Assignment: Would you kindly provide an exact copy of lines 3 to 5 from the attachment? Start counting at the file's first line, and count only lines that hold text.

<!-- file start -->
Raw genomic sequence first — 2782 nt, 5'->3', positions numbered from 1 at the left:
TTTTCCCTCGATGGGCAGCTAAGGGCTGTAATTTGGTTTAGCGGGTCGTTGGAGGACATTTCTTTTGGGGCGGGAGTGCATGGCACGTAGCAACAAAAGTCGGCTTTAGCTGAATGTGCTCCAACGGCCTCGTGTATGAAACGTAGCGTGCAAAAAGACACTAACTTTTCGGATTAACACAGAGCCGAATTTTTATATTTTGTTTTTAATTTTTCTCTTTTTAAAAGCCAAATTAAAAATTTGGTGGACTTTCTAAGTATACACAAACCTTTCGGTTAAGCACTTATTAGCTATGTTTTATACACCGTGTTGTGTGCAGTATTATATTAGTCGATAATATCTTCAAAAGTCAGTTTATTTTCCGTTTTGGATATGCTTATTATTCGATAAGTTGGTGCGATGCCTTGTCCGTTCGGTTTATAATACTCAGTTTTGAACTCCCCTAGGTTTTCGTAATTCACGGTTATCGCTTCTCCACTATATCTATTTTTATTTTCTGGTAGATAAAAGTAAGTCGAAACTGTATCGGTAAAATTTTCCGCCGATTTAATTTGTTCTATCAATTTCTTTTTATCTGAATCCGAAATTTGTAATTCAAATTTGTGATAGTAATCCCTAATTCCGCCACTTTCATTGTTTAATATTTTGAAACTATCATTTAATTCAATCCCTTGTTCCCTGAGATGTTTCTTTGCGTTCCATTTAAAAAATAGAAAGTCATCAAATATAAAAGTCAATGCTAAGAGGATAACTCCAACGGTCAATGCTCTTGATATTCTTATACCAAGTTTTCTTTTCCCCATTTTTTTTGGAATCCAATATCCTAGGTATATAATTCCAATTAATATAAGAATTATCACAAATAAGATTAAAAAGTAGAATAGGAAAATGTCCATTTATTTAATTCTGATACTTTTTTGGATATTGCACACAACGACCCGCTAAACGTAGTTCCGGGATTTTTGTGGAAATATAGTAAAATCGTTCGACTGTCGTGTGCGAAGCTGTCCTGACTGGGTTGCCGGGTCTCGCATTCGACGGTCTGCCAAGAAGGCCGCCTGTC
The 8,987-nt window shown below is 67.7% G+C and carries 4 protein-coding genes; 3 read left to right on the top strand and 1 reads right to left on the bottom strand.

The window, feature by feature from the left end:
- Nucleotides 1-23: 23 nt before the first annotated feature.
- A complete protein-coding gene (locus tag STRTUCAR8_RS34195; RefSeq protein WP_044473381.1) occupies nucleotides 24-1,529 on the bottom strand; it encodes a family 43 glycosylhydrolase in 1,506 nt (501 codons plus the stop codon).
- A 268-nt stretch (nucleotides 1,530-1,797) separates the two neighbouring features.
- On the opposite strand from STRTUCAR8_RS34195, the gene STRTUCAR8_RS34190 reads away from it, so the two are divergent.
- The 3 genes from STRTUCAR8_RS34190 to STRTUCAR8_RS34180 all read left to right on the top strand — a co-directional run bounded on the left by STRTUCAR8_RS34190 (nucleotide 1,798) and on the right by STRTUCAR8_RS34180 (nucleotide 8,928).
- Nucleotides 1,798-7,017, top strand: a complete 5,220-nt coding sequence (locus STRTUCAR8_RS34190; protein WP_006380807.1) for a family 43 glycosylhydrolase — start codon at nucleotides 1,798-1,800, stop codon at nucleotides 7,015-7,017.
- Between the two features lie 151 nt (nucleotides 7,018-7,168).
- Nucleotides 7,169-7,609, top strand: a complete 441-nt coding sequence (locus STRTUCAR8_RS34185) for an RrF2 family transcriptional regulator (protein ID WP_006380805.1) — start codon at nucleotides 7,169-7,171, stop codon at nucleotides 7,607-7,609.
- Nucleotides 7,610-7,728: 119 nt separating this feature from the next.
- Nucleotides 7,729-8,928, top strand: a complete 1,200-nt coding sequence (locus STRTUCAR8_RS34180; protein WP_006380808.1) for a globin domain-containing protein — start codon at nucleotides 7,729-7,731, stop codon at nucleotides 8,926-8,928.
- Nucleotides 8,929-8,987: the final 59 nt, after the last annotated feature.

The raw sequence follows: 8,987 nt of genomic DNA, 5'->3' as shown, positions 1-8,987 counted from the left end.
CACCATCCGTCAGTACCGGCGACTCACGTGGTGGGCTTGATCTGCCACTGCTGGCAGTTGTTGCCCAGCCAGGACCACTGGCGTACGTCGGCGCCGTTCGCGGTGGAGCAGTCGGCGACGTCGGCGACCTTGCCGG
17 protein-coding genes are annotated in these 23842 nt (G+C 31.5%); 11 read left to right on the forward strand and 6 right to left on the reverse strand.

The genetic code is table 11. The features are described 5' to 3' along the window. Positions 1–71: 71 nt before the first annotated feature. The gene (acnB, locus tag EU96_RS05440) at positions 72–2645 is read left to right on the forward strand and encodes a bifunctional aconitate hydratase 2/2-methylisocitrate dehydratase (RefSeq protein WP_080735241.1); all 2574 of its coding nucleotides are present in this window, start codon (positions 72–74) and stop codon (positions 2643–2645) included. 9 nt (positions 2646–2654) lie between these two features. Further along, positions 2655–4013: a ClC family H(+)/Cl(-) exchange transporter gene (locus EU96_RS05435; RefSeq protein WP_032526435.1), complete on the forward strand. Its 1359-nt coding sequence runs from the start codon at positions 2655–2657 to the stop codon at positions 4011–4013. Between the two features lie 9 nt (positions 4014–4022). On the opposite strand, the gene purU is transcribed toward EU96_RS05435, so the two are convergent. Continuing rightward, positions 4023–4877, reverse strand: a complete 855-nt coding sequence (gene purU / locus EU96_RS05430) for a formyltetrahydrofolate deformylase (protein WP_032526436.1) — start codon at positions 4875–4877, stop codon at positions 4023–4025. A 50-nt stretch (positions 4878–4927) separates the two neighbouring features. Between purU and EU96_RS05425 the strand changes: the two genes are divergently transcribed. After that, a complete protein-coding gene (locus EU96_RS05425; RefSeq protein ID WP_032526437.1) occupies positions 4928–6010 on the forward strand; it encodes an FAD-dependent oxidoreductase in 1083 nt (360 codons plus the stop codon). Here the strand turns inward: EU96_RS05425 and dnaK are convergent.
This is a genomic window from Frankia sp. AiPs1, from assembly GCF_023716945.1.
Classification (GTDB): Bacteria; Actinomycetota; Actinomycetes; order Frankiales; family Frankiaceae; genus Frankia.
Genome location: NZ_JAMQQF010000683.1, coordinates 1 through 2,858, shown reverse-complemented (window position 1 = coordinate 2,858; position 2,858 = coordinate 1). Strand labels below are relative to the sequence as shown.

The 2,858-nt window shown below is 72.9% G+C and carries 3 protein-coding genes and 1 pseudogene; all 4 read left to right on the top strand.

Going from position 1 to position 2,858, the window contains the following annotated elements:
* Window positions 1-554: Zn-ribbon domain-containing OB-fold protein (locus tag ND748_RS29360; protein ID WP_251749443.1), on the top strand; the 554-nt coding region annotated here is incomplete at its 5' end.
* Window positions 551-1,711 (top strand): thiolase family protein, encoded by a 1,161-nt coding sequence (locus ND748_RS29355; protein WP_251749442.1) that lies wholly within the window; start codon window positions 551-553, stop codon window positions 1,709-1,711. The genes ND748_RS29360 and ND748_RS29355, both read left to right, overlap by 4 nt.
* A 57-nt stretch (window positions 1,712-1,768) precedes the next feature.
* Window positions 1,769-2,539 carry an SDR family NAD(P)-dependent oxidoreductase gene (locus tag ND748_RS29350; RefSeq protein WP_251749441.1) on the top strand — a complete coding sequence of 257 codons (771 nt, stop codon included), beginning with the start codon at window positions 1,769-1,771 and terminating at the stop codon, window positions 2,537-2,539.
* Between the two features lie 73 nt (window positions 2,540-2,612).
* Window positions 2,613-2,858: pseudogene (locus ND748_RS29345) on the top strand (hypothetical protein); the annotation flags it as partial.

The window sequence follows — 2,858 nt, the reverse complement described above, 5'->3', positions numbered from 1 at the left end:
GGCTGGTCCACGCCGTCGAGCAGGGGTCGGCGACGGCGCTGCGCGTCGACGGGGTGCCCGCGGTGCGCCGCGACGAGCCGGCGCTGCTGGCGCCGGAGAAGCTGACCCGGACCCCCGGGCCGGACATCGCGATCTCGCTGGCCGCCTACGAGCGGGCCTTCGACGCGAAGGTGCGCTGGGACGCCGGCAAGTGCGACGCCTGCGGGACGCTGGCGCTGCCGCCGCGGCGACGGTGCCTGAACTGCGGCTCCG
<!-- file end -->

The 8,987-nt window shown below is 67.7% G+C and carries 4 protein-coding genes; 3 read left to right on the top strand and 1 reads right to left on the bottom strand.

The window, feature by feature from the left end:
- Nucleotides 1-23: 23 nt before the first annotated feature.